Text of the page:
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Giro d'Italia

Woods oh-so-close in Giro stage 6 as Cannondale goes all-in

Mike Woods comes close to a Giro d'Italia win with a fifth-place result in stage 6. The Canadian is on top form in his grand tour debut.

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TERME LIUGIANE, Italy (VN) — Michael Woods leaned against the race barrier Thursday as soigneurs, journalists, and tifosi swarmed the chaotic finish line. The grand tour rookie was 39 seconds and four warm bodies away from winning a stage at the Giro d’Italia.

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Cannondale-Drapac went all-in in Thursday’s 217km sixth stage along Italy’s toe, but a determined five-man breakaway and roaring tailwind spoiled the Hollywood ending.

“I told myself I had to have a good performance for the guys; they were burying themselves for me,” Woods told VeloNews. “Unfortunately, those guys were riding super-strong [in the breakaway] … bad luck.”

Cannondale put four riders on the front to lead the chase, and Woods did his part to win the bunch sprint ahead of the likes of Adam Yates (Orica-Scott), Wilco Kelderman (Sunweb), and pink jersey Bob Jungels (Quick-Step), but the main pack left the chase too late.

Silvan Dillier (BMC Racing) edged Jasper Stuyven (Trek-Segafredo), and Woods led the peloton’s elite across the line 39 seconds later.

When you beat the main pack across the line in an uphill finale at a race like the Giro, bad luck today means good luck tomorrow.

Coming off a pair of top-10s in the Ardennes classics, Woods carries impressive form into the Giro, and he’s intent on making it pay during his grand tour debut. He already finished with the GC contenders up Mount Etna on Tuesday, and two days later was knocking on the door of a stage victory.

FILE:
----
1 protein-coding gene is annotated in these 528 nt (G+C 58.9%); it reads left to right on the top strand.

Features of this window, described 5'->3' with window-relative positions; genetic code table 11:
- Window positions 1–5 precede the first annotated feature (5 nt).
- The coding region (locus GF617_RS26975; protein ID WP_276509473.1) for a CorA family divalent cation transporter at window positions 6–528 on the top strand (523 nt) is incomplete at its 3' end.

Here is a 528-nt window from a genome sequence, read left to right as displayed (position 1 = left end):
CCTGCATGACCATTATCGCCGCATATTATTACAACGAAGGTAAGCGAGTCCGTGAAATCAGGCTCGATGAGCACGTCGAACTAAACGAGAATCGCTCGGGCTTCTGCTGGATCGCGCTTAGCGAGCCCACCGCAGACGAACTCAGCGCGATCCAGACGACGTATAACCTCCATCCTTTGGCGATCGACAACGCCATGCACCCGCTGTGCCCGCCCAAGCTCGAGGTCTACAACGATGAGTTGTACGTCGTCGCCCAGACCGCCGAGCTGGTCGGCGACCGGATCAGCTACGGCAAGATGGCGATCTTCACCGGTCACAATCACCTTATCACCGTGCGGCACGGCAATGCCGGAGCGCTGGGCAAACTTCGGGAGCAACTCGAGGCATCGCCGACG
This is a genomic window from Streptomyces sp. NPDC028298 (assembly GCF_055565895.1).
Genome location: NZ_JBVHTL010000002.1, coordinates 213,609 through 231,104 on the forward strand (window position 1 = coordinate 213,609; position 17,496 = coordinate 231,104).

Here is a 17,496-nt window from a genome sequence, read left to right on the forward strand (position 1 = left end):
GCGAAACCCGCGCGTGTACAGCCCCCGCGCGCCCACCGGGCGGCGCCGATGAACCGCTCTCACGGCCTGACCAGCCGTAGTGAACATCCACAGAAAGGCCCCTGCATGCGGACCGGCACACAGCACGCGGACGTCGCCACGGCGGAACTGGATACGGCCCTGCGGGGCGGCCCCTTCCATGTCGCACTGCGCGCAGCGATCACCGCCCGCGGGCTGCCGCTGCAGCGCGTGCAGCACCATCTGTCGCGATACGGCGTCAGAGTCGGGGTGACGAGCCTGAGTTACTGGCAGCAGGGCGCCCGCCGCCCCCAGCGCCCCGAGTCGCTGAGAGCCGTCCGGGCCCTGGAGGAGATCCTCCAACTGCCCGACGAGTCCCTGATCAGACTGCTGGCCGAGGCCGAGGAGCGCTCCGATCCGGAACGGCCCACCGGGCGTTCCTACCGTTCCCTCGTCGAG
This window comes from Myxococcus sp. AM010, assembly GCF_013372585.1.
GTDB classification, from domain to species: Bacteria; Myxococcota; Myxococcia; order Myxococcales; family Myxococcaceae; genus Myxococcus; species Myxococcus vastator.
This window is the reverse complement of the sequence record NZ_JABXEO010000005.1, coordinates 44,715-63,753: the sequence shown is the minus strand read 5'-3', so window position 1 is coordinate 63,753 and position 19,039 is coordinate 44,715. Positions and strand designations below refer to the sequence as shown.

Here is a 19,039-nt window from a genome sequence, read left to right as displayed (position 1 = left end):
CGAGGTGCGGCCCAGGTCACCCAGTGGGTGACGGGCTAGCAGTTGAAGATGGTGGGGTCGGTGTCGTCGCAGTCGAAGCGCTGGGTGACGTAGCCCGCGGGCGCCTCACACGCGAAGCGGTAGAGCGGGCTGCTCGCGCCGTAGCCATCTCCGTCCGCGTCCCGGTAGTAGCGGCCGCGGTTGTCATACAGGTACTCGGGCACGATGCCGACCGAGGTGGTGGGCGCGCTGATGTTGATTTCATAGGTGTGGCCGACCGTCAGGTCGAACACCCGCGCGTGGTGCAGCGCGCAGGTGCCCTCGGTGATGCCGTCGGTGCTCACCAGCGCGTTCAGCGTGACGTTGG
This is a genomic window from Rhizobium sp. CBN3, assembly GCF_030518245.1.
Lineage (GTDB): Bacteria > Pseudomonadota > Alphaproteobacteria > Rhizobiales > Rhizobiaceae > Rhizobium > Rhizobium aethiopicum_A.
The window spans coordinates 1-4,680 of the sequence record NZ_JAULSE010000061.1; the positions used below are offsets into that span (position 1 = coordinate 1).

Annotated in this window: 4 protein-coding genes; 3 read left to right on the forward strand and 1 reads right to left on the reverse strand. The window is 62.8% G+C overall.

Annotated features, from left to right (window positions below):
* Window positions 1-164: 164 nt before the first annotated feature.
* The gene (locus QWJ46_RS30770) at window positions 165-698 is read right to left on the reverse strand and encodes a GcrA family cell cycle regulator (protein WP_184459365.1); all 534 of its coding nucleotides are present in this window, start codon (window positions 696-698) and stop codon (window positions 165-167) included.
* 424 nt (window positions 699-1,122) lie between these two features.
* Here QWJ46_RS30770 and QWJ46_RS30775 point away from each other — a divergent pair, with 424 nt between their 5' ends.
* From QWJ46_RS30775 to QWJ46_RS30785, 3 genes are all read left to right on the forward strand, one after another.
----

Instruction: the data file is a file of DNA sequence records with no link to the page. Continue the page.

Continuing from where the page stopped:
“The form’s good; I’m coming around,” Woods said between breaths. “The tailwind was really pushing it along … Everyone was riding hard.”

That Woods would be so close to a Giro d’Italia stage victory reveals just how far and how fast the 30-year-old Canadian has come.

A natural-born athlete, he was forced to give up on a middle-distance athletics career due to injury. His talent earned him a scholarship to the University of Michigan. Doctors ordered cycling as part of his rehabilitation, and he was soon hooked on the speed of two wheels. He didn’t even start racing bikes seriously until 2012.

Flash forward five years, and he almost delivered Cannondale-Garmin’s first WorldTour victory in two years, since Davide Formolo won a stage in 2015 Giro.

“The fact is simple: He is strong,” said Cannondale-Drapac sport director Fabrizio Guidi of Woods. “When a rider is strong, we give them opportunities. You don’t get the leader’s jersey just for the name. Mike deserved to be there as a leader. He was fifth, step by step, he’s getting more confidence, and that’s good for the future.”

Thursday’s explosive uphill finale is one that Guidi had circled on his calendar. It was ideal for Woods and Dutch puncheur Tom-Jelte Slagter. The team put Alex Howes, Davide Villella, Kristijan Koren, and Joe Dombrowski on the front to chase.

A gusting tailwind helped push the leading quartet along. When other teams started to pile on, the gap came down, but it was too late to reel in the breakaway. A technical finale also slowed the cautious GC chase group, and helped give the attackers the rope they needed.

“Today I am a little bit sad, we had an opportunity, and we missed it,” Guidi said. “The spirit is also good, we saw them up front and to take the responsibility. We will have more chances.”

Woods might have one as soon as Saturday, with another uphill kicker at Peschici well-suited for the Canadian rocket.